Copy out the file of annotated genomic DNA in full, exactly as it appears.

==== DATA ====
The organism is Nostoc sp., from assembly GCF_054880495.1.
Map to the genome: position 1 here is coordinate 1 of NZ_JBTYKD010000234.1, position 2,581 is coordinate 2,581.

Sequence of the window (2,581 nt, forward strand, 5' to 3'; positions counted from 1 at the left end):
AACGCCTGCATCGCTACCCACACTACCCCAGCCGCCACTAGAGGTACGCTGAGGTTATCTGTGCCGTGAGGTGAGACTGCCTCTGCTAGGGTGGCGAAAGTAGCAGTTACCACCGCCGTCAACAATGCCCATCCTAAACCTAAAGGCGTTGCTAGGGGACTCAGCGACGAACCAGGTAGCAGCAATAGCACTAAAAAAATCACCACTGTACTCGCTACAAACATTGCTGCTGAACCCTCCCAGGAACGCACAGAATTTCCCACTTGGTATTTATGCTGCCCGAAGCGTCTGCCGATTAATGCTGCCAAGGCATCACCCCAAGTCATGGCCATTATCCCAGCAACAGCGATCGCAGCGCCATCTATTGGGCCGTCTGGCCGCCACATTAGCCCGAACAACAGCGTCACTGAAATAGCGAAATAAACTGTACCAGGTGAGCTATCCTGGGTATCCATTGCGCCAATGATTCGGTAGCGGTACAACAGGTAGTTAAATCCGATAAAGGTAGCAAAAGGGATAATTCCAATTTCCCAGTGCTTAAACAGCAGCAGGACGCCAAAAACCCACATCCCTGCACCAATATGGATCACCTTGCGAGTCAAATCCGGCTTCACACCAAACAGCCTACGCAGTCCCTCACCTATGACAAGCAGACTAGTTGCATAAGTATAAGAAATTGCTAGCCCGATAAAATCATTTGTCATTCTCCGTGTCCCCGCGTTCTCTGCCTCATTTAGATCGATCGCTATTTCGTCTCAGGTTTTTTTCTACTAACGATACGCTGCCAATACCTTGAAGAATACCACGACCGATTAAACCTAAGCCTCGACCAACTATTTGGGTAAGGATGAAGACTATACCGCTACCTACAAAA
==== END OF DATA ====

The organism is Nostoc sp., from assembly GCF_054880495.1.
Map to the genome: position 1 here is coordinate 1 of NZ_JBTYKD010000234.1, position 2,581 is coordinate 2,581.

Sequence of the window (2,581 nt, forward strand, 5' to 3'; positions counted from 1 at the left end):
AACGCCTGCATCGCTACCCACACTACCCCAGCCGCCACTAGAGGTACGCTGAGGTTATCTGTGCCGTGAGGTGAGACTGCCTCTGCTAGGGTGGCGAAAGTAGCAGTTACCACCGCCGTCAACAATGCCCATCCTAAACCTAAAGGCGTTGCTAGGGGACTCAGCGACGAACCAGGTAGCAGCAATAGCACTAAAAAAATCACCACTGTACTCGCTACAAACATTGCTGCTGAACCCTCCCAGGAACGCACAGAATTTCCCACTTGGTATTTATGCTGCCCGAAGCGTCTGCCGATTAATGCTGCCAAGGCATCACCCCAAGTCATGGCCATTATCCCAGCAACAGCGATCGCAGCGCCATCTATTGGGCCGTCTGGCCGCCACATTAGCCCGAACAACAGCGTCACTGAAATAGCGAAATAAACTGTACCAGGTGAGCTATCCTGGGTATCCATTGCGCCAATGATTCGGTAGCGGTACAACAGGTAGTTAAATCCGATAAAGGTAGCAAAAGGGATAATTCCAATTTCCCAGTGCTTAAACAGCAGCAGGACGCCAAAAACCCACATCCCTGCACCAATATGGATCACCTTGCGAGTCAAATCCGGCTTCACACCAAACAGCCTACGCAGTCCCTCACCTATGACAAGCAGACTAGTTGCATAAGTATAAGAAATTGCTAGCCCGATAAAATCATTTGTCATTCTCCGTGTCCCCGCGTTCTCTGCCTCATTTAGATCGATCGCTATTTCGTCTCAGGTTTTTTTCTACTAACGATACGCTGCCAATACCTTGAAGAATACCACGACCGATTAAACCTAAGCCTCGACCAACTATTTGGGTAAGGATGAAGACTATACCGCTACCTACAAAA